The paper is organized as follows: The ‘Methods’ section provides some fundamentals in both the long-wavelength model and the transfer matrix method. The main theoretical findings are presented in the ‘Results and discussion’ section. In particular in this section, from general principles such as invariance under time reversal, invariance under space reflection, and conservation of energy density flux, the equivalence of the tunneling times for both transmission and reflection is demonstrated. At the end of the paper, the main conclusions are given.
where Z j =ρ j v j is the acoustic impedance, ρ j the mass density, v j the velocity of sound, and d j the layer width.
Results and discussion
Equivalence of the transmission and reflection times in the tunneling of long-wavelength phonons
Invariance under time reversal
provided only that β(z) and ω Γ (z) are real functions. Observe that this equation has the same form as (3). Therefore, if u(z,t) is a solution of (3), then u∗(z,−t) is also a solution. u∗(z,−t) is often referred as the time-reversed solution. The behavior of the wave equation exhibited by (9) is called invariance under time reversal. For the stationary state, invariance under time reversal implies that if u(z) is a stationary-state wave function, then u∗(z) is also one.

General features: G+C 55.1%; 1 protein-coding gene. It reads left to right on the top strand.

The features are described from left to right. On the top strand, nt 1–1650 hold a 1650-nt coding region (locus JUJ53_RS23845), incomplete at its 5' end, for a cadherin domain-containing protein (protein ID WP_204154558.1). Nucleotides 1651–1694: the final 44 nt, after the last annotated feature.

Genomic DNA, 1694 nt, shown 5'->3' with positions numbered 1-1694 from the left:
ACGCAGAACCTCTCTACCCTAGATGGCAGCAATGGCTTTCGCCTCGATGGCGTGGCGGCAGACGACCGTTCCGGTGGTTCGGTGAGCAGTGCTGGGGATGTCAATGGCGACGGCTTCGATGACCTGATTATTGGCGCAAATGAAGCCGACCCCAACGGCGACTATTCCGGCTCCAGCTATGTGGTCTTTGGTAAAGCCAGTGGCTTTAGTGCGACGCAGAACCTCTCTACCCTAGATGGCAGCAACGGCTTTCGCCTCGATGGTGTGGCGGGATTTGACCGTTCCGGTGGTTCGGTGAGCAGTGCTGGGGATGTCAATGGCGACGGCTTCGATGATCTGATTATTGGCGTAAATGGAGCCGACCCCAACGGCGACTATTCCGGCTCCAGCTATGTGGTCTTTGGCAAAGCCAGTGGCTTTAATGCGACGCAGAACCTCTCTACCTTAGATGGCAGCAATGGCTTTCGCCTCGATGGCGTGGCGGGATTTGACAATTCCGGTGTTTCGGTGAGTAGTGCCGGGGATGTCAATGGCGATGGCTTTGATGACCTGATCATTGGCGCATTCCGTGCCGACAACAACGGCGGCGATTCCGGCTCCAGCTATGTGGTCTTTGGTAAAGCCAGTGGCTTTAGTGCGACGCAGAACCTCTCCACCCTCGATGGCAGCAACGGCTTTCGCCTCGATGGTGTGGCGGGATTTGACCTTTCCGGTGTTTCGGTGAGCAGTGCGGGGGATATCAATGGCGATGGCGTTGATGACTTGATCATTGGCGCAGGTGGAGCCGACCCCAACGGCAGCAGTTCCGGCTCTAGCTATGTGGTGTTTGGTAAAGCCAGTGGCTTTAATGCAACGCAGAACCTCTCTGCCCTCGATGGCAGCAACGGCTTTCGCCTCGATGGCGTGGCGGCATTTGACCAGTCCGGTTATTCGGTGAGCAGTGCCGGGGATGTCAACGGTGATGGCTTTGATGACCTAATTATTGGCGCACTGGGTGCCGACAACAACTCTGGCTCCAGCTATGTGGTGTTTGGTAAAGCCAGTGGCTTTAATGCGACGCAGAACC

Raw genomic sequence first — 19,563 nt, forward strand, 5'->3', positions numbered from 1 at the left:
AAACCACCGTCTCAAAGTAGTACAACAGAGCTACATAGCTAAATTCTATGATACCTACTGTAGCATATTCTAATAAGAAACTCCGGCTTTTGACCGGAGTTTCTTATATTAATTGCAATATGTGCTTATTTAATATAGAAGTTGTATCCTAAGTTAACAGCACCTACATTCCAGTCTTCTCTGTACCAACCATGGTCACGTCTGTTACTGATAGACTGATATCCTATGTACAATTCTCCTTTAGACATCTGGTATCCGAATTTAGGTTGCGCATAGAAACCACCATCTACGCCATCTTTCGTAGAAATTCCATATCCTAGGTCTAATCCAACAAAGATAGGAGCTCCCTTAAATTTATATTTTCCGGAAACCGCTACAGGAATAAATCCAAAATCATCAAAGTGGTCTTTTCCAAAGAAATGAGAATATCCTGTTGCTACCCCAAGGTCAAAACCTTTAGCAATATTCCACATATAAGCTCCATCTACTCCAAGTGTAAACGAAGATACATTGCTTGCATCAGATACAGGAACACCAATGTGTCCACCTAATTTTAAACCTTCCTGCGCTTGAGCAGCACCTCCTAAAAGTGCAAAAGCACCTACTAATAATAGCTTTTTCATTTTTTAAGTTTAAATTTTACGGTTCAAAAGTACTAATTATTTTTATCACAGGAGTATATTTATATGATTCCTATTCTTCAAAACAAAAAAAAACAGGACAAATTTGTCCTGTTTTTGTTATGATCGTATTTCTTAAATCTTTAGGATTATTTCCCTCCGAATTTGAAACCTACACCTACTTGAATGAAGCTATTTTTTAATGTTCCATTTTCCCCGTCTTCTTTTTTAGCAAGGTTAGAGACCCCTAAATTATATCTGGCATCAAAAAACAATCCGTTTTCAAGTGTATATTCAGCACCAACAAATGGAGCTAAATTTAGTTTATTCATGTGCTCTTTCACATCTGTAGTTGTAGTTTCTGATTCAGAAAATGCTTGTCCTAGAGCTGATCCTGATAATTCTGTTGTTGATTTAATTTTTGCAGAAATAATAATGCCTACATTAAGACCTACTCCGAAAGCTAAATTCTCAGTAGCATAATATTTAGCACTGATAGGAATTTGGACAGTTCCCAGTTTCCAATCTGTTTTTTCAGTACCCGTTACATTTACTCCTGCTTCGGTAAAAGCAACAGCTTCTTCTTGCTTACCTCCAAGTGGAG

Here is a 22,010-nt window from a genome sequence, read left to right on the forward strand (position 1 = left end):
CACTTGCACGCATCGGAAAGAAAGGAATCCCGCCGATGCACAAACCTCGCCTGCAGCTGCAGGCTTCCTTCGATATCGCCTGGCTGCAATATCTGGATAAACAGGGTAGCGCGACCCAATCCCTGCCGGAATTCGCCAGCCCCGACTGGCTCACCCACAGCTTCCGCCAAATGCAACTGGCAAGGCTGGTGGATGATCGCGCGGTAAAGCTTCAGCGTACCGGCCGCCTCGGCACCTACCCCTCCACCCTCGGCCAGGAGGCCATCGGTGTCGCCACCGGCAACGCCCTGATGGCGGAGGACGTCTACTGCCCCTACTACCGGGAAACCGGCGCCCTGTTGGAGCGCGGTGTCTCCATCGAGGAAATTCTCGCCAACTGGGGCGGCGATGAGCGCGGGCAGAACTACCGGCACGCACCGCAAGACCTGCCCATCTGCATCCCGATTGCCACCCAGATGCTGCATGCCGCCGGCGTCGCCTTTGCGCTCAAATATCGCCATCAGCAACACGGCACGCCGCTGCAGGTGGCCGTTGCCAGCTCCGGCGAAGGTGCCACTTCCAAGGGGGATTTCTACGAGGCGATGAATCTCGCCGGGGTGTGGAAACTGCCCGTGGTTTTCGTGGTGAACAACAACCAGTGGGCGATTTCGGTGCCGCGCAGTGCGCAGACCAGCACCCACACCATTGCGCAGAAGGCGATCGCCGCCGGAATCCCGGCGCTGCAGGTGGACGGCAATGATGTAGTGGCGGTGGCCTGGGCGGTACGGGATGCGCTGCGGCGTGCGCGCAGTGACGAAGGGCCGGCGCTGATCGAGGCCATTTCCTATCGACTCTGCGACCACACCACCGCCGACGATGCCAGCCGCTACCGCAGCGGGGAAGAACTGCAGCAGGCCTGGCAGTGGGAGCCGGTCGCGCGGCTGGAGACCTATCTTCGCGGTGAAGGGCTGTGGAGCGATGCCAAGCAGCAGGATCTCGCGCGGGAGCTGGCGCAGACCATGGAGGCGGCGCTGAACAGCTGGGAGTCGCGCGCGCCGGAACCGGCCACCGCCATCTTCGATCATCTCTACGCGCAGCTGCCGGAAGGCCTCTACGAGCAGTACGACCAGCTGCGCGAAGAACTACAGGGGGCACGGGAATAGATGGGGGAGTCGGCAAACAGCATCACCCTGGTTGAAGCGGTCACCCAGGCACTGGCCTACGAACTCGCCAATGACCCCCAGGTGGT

Conservation of energy density flux
Invariance under space reflection
Falck et al. have obtained a similar result for symmetric scattering potentials .
Tunneling of acoustic phonons through a distributed Bragg reflector
The phonon modes with energies within the first minigap appear marked by the black solid line in Figure 3b,c. We observe that at the frequency f C ≅0.70 GHz, the amplitude of the wave shows an abrupt decay along the axis of the DBR. This qualitative behavior is very similar for the other physical quantities.
being vf the phase velocity.
In this paper, we studied tunneling times of acoustic phonon packets through a distributed Bragg reflector made of porous silicon layers. Under the assumption that the long-wavelength approximation is valid, and from general principles of symmetry and conservation, we report an explicit demonstration of the equivalence of the transmission and reflection times in the tunneling of long-wavelength phonons. Calculations of the vibrational energy density and the vibrational energy stored within the structure allows a better visualization of the physical phenomena occurring in this system. The description of the stress and strain fields complements the energetic description. We report the possibility that a phenomenon called Hartman effect appears in porous silicon multilayer structures, an acoustic equivalent of Hartman effect of electrons tunneling through potential barriers. The results of this study could be useful for the design of acoustic devices.
DV and RPA acknowledge the hospitality of Benemérita Universidad Autónoma de Puebla, México. DV acknowledges the support of S.R.E. (México). JA acknowledges Conacyt, México for the partial support under grant no. 167939.